Let's write a function to compute factorials. The
mathematical definition of
n factorial is:
n! = 1 (when n==0) = n * (n-1)! (otherwise)
In ruby, this can be written as:
if n == 0
n * fact(n-1)
You may notice the repeated occurrence of
has been called "Algol-like" because of this. (Actually, the
syntax of ruby more closely mimics that of a langage named
Eiffel.) You may also notice the lack of a
statement. It is unneeded because a ruby function returns the
last thing that was evaluated in it. Use of a
statement here is permissible but unnecessary.
Let's try out our factorial function. Adding one line of code gives us a working program:
# Save this as fact.rb
if n == 0
n * fact(n-1)
ARGV is an array which contains the command line
to_i converts a character string to an
% ruby fact.rb 5
Does it work with an argument of 40? It would make your calculator overflow...
It does work. Indeed, ruby can deal with any integer which is allowed by your machine's memory. So 400! can be calculated:
We cannot check the correctness at a glance, but it must be right. :-)
When you invoke ruby with no arguments, it reads commands from standard input and executes them after the end of input:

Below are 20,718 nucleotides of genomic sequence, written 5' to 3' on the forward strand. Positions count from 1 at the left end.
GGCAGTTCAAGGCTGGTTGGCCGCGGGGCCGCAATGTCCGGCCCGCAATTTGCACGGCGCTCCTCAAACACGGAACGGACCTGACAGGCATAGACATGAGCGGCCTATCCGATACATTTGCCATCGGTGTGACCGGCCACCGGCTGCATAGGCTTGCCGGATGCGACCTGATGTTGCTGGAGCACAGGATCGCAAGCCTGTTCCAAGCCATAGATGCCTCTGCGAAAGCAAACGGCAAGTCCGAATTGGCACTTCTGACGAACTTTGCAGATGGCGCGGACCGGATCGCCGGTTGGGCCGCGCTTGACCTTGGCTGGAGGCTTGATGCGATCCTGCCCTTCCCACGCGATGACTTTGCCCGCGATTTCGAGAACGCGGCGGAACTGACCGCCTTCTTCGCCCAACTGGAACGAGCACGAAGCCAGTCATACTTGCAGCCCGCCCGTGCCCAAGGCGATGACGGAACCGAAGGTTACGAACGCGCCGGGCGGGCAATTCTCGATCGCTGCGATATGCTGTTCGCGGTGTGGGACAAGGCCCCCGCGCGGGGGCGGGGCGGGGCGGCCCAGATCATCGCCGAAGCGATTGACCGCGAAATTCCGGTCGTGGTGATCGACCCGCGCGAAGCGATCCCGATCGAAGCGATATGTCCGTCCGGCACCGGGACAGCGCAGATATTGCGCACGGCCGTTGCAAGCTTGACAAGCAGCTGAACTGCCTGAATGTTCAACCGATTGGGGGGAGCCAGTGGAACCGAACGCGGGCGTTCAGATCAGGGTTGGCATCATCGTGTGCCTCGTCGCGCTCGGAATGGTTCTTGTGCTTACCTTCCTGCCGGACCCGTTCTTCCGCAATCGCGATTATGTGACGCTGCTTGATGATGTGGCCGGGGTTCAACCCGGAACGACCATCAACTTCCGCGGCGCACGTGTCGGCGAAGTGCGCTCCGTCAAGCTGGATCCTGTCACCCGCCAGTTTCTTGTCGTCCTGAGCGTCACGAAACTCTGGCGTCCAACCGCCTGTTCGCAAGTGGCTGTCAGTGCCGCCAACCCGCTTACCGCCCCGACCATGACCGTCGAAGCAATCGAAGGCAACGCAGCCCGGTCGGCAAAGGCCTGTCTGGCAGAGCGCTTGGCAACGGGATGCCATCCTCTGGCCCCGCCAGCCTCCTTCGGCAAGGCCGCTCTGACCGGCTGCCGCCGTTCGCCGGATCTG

puts "hello world"
puts "good-bye world"
The ^D above means control-D, a conventional way to signal end-of-input in a Unix context. In DOS/Windows, try pressing F6 or ^Z instead.
Ruby also comes with a program called
eval.rb that allows you to
enter ruby code from the keyboard in an interactive loop, showing you
the results as you go. It will be used extensively through the rest
of this guide.
If you have an ANSI-compliant terminal (this is almost certainly true
if you are running some flavor of UNIX; under old versions of DOS you
need to have installed
ANSI.COM; Windows XP,
unfortunately, has now made this nearly impossible), you should use
eval.rb that adds visual
indenting assistance, warning reports, and color highlighting.
Otherwise, look in the
sample subdirectory of the ruby
distribution for the non-ANSI version that works on any terminal.
Here is a short
ruby> puts "Hello, world."
hello world is produced by
puts. The next
line, in this case
nil, reports on whatever was last
evaluated; ruby does not distinguish between statements and
expressions, so evaluating a piece of code basically means
the same thing as executing it. Here,
puts does not return a meaningful value. Note
that we can leave this interpreter loop by saying
^D still works too.
Throughout this guide, "
ruby>" denotes the input prompt
for our useful little